Vintage 1972 Cadillac ambulance highlights B-CC’s Rescue Day
Wednesday, Sept. 27, 2006
After a yearlong restoration, Rescue 15, the squad’s vintage 1972 Cadillac ambulance, will make its public debut at the squad’s annual open house, Rescue Day, from 11 a.m. to 4 p.m. on Oct. 7 at the station at 5020 Battery Lane.
‘‘It’s like a symbol of the squad’s old times,” said Donald FitzGerald, president of the Alumni Association of the Bethesda-Chevy Chase Rescue Squad. ‘‘The youngsters get a kick out of it because they never knew anything like it existed and the older folks like it because they say, ‘Oh I remember that.’”
With its tail fins and high, round roof, the vehicle sort of resembles an old-fashioned hearse, said Johnie Roth, assistant chief at the squad.
In the 1960s and ‘70s the squad had an entire fleet of Cadillac ambulances. The vehicles, which were built on a Cadillac chassis, were state-of-the-art at the time.
The restoration, which basically rebuilt Rescue 15 from the frame, cost $65,000 and was paid for by the alumni association. The funds came from member contributions, dues and other fundraisers, FitzGerald said.
‘‘It looks beautiful,” Roth said. ‘‘Over a period of time from weather and all the chemicals they put on the road, it comes down with rust. It’s almost been rebuilt from the ground up.”
The alumni association formed in 1978 with the mission to preserve the squad’s history, support its operations and to keep connections among squad members.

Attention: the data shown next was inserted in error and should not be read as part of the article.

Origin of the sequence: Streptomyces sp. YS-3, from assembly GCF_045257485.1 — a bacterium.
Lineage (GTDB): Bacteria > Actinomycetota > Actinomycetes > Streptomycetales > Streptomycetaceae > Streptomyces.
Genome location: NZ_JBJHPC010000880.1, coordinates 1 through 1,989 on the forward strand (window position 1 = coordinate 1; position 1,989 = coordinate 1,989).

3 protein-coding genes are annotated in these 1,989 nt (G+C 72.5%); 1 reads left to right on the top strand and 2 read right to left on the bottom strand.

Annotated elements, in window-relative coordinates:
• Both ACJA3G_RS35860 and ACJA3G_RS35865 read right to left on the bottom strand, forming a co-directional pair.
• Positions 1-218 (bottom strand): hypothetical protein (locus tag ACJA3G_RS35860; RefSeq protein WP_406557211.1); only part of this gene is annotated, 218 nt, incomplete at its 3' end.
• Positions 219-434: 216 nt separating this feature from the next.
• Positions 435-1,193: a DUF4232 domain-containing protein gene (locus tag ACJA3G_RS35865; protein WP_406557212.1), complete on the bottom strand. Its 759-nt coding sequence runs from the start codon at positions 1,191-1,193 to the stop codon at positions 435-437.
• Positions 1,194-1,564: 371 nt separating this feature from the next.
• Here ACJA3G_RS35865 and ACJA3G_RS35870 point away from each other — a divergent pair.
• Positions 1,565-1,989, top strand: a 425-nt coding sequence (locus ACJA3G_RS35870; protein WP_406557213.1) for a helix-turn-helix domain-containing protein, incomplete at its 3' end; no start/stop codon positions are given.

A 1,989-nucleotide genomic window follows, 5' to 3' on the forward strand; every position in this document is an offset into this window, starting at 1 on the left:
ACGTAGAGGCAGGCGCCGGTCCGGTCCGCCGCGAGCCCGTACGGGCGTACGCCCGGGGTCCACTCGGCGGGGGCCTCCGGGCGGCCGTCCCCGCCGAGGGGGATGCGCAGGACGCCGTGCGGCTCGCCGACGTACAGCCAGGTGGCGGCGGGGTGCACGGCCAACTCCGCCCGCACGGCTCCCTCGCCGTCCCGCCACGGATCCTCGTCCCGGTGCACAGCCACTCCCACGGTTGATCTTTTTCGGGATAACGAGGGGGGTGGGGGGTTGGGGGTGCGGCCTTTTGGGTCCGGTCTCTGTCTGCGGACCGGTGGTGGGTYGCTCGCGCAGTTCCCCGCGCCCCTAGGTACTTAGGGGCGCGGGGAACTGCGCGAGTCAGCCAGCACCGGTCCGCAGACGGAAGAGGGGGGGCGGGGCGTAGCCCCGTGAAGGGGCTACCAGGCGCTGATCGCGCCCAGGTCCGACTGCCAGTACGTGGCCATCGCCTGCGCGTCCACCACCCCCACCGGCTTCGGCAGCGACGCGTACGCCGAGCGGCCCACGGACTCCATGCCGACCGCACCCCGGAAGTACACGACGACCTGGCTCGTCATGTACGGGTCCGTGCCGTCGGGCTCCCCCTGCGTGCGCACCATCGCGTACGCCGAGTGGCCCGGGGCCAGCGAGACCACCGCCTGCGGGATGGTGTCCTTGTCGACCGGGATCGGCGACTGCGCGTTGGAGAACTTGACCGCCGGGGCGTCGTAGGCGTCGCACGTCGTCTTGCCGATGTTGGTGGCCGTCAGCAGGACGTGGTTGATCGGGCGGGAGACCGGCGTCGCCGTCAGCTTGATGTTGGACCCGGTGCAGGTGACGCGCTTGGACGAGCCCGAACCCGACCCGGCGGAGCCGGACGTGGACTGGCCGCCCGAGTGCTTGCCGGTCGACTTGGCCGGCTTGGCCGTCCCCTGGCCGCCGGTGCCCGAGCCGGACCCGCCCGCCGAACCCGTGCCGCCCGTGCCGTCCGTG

Rescue 15 was the perfect project for the group to rally around, said FitzGerald who has been involved with the squad in some capacity for more than 55 years.
‘‘The ambulance is like a bonding unit,” he said. ‘‘This ambulance became a bridge between current members and the alumni.”
Rescue 15 was the last Cadillac ambulance to be in service in the squad’s fleet. The squad bought it new in 1972 and it served until 1975, which was a pretty typical run, said B-CC Rescue Squad President David Chaconas. It responded to approximately 4,600 emergency incidents while it was in service. Today’s rescue vehicles are replaced every five to six years and respond to about 5,000 calls, he said.
‘‘We used to purchase five at a time and replace the whole fleet at once,” said Roth who has served with the squad for 39 years. Ambulances ‘‘used to cost $40,000 or $45,000. Now they’re $150,000, almost $200,000.”
Rescue 15 still has its original medical equipment, including a stretcher, oxygen resuscitator and first aid equipment. The emergency lights still operate just like they did 34 years ago.
By 1974, the squad began to use more spacious box-type ambulances, built on pickup truck chassis for better patient care.
‘‘The biggest difference is probably the space, for an EMT or a medic to work on a patient,” Roth said. ‘‘Now you can get at least two patients in the back, one in the cot and we also have a bench. Plus, now we’re carrying a lot more equipment.”
After 1975, Rescue 15 served as a reserve ambulance and since 1985, it has served in a ceremonial function at open houses, parades and funeral processions.
‘‘When you look at this thing, get in it, feel the ride, it’s a huge technological difference than what we run today,” Chaconas said.
Today, the squad’s fleet includes four medic units, three ambulances, two heavy rescue squads, an air support unit and rescue air compressor trailer, a medic ‘‘chase” car and various command and utility vehicles.
The squad was founded in 1937. It responds to all types of emergencies in Bethesda, Chevy Chase, Glen Echo, Potomac, Cabin John, Kensington, Rockville and Northwest Washington, D.C., and serves more than 94,000 households.
In addition to showing off Rescue 15’s fresh looks, Rescue Day will also have fire and safety prevention advice, children’s activities, station tours and demonstrations of equipment.
Squad members, past and present, will be proud to show off the old as well as the new.
‘‘We’re preserving history,” Chaconas said. ‘‘The rescue squad has been around since 1937 and it was pretty much started with Cadillac ambulances.”